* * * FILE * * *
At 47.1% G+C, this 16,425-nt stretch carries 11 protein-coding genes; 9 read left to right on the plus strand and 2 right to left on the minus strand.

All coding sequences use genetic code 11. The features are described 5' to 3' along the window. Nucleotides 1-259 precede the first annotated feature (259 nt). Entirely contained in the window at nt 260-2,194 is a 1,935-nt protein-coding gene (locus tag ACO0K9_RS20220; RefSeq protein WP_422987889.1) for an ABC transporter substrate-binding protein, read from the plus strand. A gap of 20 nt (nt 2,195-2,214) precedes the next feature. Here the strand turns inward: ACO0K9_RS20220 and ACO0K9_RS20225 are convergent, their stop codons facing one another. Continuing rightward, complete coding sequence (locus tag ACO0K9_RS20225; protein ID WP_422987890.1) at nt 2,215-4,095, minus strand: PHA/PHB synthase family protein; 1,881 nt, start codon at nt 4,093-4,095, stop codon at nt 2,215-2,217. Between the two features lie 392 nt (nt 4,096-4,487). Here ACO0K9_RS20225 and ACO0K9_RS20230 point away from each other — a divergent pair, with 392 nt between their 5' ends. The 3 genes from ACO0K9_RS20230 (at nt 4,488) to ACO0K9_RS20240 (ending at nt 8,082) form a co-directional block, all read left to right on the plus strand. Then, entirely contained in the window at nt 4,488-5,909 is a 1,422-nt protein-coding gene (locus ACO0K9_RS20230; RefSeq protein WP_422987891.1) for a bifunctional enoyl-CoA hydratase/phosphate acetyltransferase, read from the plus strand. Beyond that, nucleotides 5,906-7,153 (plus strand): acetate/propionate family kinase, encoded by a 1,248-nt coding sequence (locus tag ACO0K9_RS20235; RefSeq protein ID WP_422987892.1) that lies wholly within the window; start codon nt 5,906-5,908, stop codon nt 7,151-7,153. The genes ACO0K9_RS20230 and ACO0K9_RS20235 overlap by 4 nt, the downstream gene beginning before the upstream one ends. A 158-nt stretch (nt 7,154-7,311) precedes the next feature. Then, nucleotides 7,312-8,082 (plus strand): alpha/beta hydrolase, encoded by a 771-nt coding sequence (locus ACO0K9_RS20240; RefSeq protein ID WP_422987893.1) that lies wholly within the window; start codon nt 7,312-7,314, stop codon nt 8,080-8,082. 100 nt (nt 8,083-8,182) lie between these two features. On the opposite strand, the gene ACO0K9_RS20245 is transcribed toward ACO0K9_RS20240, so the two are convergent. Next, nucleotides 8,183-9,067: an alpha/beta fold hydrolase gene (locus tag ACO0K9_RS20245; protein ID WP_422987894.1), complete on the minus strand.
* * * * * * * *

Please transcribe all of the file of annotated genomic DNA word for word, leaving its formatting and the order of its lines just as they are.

At 47.1% G+C, this 16,425-nt stretch carries 11 protein-coding genes; 9 read left to right on the plus strand and 2 right to left on the minus strand.

All coding sequences use genetic code 11. The features are described 5' to 3' along the window. Nucleotides 1-259 precede the first annotated feature (259 nt). Entirely contained in the window at nt 260-2,194 is a 1,935-nt protein-coding gene (locus tag ACO0K9_RS20220; RefSeq protein WP_422987889.1) for an ABC transporter substrate-binding protein, read from the plus strand. A gap of 20 nt (nt 2,195-2,214) precedes the next feature. Here the strand turns inward: ACO0K9_RS20220 and ACO0K9_RS20225 are convergent, their stop codons facing one another. Continuing rightward, complete coding sequence (locus tag ACO0K9_RS20225; protein ID WP_422987890.1) at nt 2,215-4,095, minus strand: PHA/PHB synthase family protein; 1,881 nt, start codon at nt 4,093-4,095, stop codon at nt 2,215-2,217. Between the two features lie 392 nt (nt 4,096-4,487). Here ACO0K9_RS20225 and ACO0K9_RS20230 point away from each other — a divergent pair, with 392 nt between their 5' ends. The 3 genes from ACO0K9_RS20230 (at nt 4,488) to ACO0K9_RS20240 (ending at nt 8,082) form a co-directional block, all read left to right on the plus strand. Then, entirely contained in the window at nt 4,488-5,909 is a 1,422-nt protein-coding gene (locus ACO0K9_RS20230; RefSeq protein WP_422987891.1) for a bifunctional enoyl-CoA hydratase/phosphate acetyltransferase, read from the plus strand. Beyond that, nucleotides 5,906-7,153 (plus strand): acetate/propionate family kinase, encoded by a 1,248-nt coding sequence (locus tag ACO0K9_RS20235; RefSeq protein ID WP_422987892.1) that lies wholly within the window; start codon nt 5,906-5,908, stop codon nt 7,151-7,153. The genes ACO0K9_RS20230 and ACO0K9_RS20235 overlap by 4 nt, the downstream gene beginning before the upstream one ends. A 158-nt stretch (nt 7,154-7,311) precedes the next feature. Then, nucleotides 7,312-8,082 (plus strand): alpha/beta hydrolase, encoded by a 771-nt coding sequence (locus ACO0K9_RS20240; RefSeq protein ID WP_422987893.1) that lies wholly within the window; start codon nt 7,312-7,314, stop codon nt 8,080-8,082. 100 nt (nt 8,083-8,182) lie between these two features. On the opposite strand, the gene ACO0K9_RS20245 is transcribed toward ACO0K9_RS20240, so the two are convergent. Next, nucleotides 8,183-9,067: an alpha/beta fold hydrolase gene (locus tag ACO0K9_RS20245; protein ID WP_422987894.1), complete on the minus strand.